For the first time in the 15-year history of school and district grades, Flagler County schools did not earn a single A in 2016. Officials are cautioning parents and students not to put too much stock in the results, which reflect a new but also tougher way to grade schools.
Senate President Andy Gardiner, R-Orlando, is working on legislation that would allow schools to use tests other than the statewide standardized exams, which are used in some graduation and promotion decisions, teacher evaluations and school grades.
The rebuke comes after months of controversy about the new Florida Standards Assessment, which was plagued by technical problems this spring, including computer glitches and a cyberattack.
The study supported the use of the Florida Standards Assessment for school grades and teacher evaluations but said that “the FSA scores for some students will be suspect” because of the computer glitches.
In grade 5 science, the district’s ranking fell from 28 to 36 in the state, while 8th graders improved their science ranking significantly, from 28 to 15. High school history rankings slipped to 19th, from 8th last year.
Pearson, the company scoring the Biology and US History end-of-course exams, has had a poor history of turning in its own work over the many years it’s administered standardized tests in Florida.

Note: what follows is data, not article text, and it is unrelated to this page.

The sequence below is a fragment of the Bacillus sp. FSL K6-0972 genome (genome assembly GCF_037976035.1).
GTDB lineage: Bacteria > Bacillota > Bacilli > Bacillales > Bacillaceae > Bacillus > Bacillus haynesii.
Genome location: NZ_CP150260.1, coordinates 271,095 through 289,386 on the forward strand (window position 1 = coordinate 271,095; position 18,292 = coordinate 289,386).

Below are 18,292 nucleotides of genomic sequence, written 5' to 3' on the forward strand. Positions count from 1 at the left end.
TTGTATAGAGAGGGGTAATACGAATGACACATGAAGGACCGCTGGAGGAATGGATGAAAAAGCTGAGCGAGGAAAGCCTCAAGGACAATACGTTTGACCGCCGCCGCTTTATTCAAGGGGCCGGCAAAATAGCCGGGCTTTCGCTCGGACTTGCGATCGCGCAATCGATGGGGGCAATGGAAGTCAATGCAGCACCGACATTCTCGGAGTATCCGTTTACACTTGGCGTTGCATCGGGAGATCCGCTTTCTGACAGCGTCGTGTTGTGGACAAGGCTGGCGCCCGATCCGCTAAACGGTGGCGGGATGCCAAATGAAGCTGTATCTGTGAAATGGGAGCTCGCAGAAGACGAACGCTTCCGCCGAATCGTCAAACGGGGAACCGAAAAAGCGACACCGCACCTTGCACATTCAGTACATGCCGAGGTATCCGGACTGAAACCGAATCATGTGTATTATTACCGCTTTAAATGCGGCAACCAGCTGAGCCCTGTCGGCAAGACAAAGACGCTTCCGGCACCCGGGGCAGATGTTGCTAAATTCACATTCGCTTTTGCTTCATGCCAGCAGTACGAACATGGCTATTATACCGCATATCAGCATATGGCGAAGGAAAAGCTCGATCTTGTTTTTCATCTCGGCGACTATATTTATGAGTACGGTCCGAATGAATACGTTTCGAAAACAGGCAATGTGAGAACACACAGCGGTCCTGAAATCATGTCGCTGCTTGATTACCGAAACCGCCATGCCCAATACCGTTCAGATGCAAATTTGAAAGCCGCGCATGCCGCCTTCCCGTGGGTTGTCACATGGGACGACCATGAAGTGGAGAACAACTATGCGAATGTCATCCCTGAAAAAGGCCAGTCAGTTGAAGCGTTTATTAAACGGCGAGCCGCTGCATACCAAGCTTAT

The Flagler district is immediately scrapping 28 end-of-course exams in kindergarten through 3rd grade for science, social studies and special areas, with more eliminations likely for higher grades next year as the district implements a new, more flexible state law.
The bill puts a hold on the use of student test data for school grades, teacher evaluations and student promotion to fourth grade until the new Florida Standards Assessments can be independently validated.
The proposal calls for suspending the language-arts test for 3rd graders until the state’s new Florida Standards Assessments are found to be valid by an independent examination.
The news came after the rollout for the new Florida Standards Assessment was plagued by slow logins and other technical glitches. The state paid $220 million for the tests over six years.